“I was a damn fool,” I say as I look down from his gaze, shifting my eyes to my smooth glass of Guinness. I never associated the word “beer” with “beautiful” before, but what a delightful alliteration. The darkness of the drink made the old oak bar even darker, and made Cillian seem even closer to me. His light green eyes stared into mine intently, waiting for me to explain myself.
“You’re not a damn fool, darlin’,” he’d probably say. At least, that’s what I was hoping for.
He sighed, leaning back in the old wooden chair, crossing his hands over his stomach.
“You’re a damn fool, darlin’.” Well, at least I had gotten the “darlin'” part correct. Bastard.
My head snapped up and my eyes met his in confusion and annoyance.
“I just said that so you could convince me otherwise!” I retorted, sinking back into my chair, blowing a strand of my honey blonde hair out of my eyes. Cillian took delight in my agitation and began to chuckle.
“Now that’s some damn movie dramatics,” he said. “No person actually huffs hair out of their eyes.”
“Well, I do,” I quipped. I gulped down some of my beer, squinting my eyes as the liquid molasses went down my throat.
“Too bitter?” Cillian inquired. “Bitter beer for a bitter gal.” There was laughter dancing in that Irish brogue of his.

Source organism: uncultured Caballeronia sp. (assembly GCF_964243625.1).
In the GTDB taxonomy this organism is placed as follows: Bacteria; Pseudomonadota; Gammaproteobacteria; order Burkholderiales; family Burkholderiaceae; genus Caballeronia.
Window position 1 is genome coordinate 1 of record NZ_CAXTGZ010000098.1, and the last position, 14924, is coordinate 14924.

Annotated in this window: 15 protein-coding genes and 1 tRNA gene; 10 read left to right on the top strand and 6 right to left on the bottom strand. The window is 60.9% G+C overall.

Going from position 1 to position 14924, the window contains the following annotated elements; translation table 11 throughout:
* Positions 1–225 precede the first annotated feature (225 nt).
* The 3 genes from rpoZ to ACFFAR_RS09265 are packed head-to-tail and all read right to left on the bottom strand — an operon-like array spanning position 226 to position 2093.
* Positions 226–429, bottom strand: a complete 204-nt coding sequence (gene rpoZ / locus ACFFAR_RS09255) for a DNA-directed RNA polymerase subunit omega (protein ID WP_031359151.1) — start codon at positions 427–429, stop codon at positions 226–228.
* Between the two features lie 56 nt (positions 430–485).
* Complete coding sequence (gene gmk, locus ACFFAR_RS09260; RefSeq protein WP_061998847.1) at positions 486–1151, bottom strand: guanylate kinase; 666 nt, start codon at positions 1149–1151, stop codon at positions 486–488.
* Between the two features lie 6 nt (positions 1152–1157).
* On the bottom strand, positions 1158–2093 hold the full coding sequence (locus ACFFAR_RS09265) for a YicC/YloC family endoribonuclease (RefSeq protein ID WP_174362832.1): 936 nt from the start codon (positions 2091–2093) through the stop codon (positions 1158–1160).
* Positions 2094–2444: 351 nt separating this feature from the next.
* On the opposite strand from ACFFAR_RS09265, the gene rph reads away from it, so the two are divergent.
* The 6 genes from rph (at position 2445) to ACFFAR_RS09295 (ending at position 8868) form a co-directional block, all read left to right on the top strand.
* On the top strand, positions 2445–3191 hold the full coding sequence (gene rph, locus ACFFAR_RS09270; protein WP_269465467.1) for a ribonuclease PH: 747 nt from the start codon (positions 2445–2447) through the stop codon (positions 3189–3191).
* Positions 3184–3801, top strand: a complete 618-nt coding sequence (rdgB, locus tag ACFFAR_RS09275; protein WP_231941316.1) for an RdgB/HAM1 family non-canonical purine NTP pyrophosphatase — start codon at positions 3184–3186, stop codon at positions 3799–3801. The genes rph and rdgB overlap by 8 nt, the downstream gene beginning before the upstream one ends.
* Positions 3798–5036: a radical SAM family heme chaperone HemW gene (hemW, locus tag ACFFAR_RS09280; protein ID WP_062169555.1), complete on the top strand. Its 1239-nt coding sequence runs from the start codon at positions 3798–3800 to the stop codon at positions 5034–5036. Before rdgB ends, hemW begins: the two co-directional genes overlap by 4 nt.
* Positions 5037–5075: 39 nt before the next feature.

“Will you stop?!” I exclaimed, completely exasperated.
“Never, my sweet Lily, and you want to know why? You wrote letters to that bastard for a month after he left and moved to Cork with that Scottish tart.”
I sunk even lower into my chair, another strand of my hair falling into my face. Eyes crossed, I gazed at it. Of course he was about talking Asher, but I didn’t want to hear another word about my pathetic crusade to win him back. Sunlight, Asher used to call my hair…it was like touching sunlight.
But that, of course, was before he left me on a rainy street in Dublin, fleeing with some bar bimbo. I hear they eloped. So it goes, Vonnegut would say.
And here I am, with Cillian McCoy, in some country pub discussing the demise of my relationship. Cillian could see the self pity on my face. He knew he felt sorry, underneath that impossibly annoying joking exterior.
“Bring us another round, aye, Danno?” Cillian asks the man behind the bar. The old man has kind eyes and a subtle smile.
“So it goes, then,” Cillian sighed. “Or some Vonnegut shit like that. My brother was the damn fool, breaking your heart. And for that I am sorry.”
Oh. He’s smarter than he looks.